1970 October 23 - McDonough Arena

Grateful Dead May 24, 1970
Friday, October 23, 1970
McDonough Arena, Georgetown University – Washington DC
Audience Recording

I remember getting this tape from one of my closest trading partners over the years. He had been trading a lot longer than I had, and got his copy directly from the taper himself, Cary Wolfson, after hooking up with him via an ad in Relix magazine, or some such, back in the late 70’s. He sent this tape to me in our first trade, knowing my preference for audience recordings. This tape was the first *good* 1970 AUD I had heard. There is no known soundboard recording of this show. The show sticks in my brain as the sum of its parts. Every element combines to produce a classic Grateful Dead tape. While I know it is a strange accolade to bestow, it has the sound and vibe of a Grateful Dead bootleg. You come away from this tape smiling, and having really felt something beyond the music itself. Massive musical energy, audience chatter, and 1970 blend together to create a listening experience not to be missed.

Wolfson managed to get the opening New Riders Of The Purple Sage set on tape as well, and it finds the band performing as a well oiled machine. The last five months of touring with the Dead has paid off very well. While the sound quality of the Riders set pales significantly to the Dead’s set, Jerry’s steel playing is fantastic, outdone only by some of the best vocal harmonies I’ve ever heard the band lay down. The entire set is one fantastically sung song after another with the entire band rising to the occasion over and over again.

Mickey Hart March 3, 1968It’s worth noting that Mickey Hart was still with the band here. Within weeks of this show Spencer Dryden would take over for him on drums. While no one could ever regret the change on drums – Spencer brought a quintessential backbeat and energy to the group – Mickey’s departure marked the end of being able to experience his drumming in a very unique setting. He was easily the most psychedelic country rock drummer ever known – not at all born to back such a straightforward ensemble. The resulting special flavor that his style brought to the band is well featured on this tape as he rolls, fills, drops out, and drops in at his characteristically impossible angles. He always seemed driven to avoid the 1 whenever possible, not to mention the 2,3, and 4. His drumming always lent to that wonderfully “electric” sparkle that this band distilled into every drop of music it produced. This show has it in spades.

According to Cary, it was HOT in the hall for this show. And the energy from the Dead matches the heat in the air from the very first notes. The band trembles with the energy of a great boiler room or furnace set to burst at the seams - the kind of heat that would burn to the touch. One could say that this sort of “ball of fire” energy was pretty commonplace for the Grateful Dead in 1970, and it was. But 10/23/70 gets to another level. It’s a take no prisoners sort of seriousness, as if the band has something to prove. And they prove it every step of the way. They swagger and strut their way through every song.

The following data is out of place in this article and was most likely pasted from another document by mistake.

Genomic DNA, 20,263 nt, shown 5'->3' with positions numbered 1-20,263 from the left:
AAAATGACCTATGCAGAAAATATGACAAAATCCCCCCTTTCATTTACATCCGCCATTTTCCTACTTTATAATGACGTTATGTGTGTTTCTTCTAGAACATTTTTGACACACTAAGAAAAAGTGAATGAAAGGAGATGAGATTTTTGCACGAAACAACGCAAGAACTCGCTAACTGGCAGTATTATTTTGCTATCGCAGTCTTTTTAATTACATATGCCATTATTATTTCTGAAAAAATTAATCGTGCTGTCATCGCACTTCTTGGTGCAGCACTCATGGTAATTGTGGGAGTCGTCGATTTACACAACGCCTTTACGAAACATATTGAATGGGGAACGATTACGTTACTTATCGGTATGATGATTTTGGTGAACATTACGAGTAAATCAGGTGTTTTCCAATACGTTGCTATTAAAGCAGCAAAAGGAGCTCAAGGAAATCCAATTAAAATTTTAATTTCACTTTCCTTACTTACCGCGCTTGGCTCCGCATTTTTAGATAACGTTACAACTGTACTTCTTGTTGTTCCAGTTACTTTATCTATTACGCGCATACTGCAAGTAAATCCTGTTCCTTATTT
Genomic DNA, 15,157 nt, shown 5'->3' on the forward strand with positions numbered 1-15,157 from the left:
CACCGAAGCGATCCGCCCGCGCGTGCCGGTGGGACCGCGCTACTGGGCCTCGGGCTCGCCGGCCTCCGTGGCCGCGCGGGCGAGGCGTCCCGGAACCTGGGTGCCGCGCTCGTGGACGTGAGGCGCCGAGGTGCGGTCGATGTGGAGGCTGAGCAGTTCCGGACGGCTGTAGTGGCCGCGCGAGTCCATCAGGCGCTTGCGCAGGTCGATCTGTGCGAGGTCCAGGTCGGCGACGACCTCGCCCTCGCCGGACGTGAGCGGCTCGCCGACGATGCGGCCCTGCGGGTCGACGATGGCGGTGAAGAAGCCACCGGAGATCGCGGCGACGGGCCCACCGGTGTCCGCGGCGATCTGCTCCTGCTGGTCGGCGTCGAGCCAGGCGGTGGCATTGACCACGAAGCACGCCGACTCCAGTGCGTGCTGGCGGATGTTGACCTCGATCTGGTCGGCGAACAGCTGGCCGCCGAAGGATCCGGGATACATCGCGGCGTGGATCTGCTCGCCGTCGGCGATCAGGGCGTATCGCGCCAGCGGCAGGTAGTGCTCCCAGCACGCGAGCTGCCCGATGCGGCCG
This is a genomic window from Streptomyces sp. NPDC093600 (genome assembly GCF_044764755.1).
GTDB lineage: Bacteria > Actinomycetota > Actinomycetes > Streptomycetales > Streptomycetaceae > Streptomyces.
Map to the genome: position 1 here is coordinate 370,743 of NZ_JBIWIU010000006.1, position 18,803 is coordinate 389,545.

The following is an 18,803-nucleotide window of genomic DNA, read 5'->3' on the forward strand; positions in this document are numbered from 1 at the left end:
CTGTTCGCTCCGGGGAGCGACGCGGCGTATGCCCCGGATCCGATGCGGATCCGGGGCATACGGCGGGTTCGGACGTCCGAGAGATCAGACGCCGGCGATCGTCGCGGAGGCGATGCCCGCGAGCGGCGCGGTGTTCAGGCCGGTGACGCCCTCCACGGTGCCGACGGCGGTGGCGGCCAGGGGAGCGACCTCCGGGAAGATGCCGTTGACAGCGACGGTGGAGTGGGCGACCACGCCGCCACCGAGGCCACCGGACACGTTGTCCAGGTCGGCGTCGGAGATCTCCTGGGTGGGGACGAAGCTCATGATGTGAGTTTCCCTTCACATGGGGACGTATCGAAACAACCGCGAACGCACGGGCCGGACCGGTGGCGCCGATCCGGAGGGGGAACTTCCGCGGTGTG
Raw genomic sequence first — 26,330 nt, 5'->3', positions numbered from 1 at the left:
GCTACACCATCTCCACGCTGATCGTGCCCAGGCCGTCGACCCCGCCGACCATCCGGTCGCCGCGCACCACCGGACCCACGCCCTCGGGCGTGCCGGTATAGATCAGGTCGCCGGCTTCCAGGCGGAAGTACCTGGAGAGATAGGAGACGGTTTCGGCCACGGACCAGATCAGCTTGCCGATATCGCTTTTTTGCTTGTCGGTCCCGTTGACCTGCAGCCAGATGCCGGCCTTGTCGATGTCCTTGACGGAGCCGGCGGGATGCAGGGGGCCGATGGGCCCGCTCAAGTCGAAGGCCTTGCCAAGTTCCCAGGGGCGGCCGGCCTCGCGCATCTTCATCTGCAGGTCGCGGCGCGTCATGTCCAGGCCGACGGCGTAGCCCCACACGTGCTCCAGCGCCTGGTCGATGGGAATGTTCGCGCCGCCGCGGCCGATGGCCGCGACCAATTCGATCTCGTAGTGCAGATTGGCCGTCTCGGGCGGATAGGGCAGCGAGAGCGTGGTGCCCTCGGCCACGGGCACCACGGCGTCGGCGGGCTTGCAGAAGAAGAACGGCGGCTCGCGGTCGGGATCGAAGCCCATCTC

Everything on this night just works perfectly. Every song emanates the divine essence of what the Grateful Dead were. There’s no easier way to describe it. This tape comes off like the mold of 1970. Check any song, and it can be called archetypical. However, this is not to say that each song on 10/23 is its own best version. That’s not it. Most Deadheads familiar with the tape wouldn’t call any one song a “best ever” version. But every song collectively elevates them all into a noticeably rarified air. For sure, there is no fat to be trimmed off of this night’s music. Again, this tape is about the sum of its parts.

Recorded from about 15 rows back from the stage, the sound quality of this tape is great for 1970, which should be taken with the appropriate 1970 caveats regarding recording gear of the time and the rest of the 1970 AUDs to which it can be compared. Interestingly, it doesn’t seem to take much time at all for your ears to acclimate to the sound spectrum of the tape. There’s a tremendous crispness to the highs, and ample thick low end.

Bob Weir 1970They pound out the opening Casey Jones, and immediately the atmosphere is fully charged. The Mama Tried which follows is so spot on you know something good is happening. Needing no time to warm up, the Dead move directly into some heavy hitting material. Hard To Handle is a blast, and the China>Rider is pure 1970 Dead. Bobby's guitar sounds especially fine. There’s a super sweet Candyman as well (perhaps in answer to the song requests earlier in the show?). Interesting to note that the commercial album containing the song wouldn’t be released until the following month, yet the fellow who requested the song sings along almost all the way through. Consulting with some older heads, this is merely evidence that bootlegs from earlier in the year had been circulating among those who searched such things out.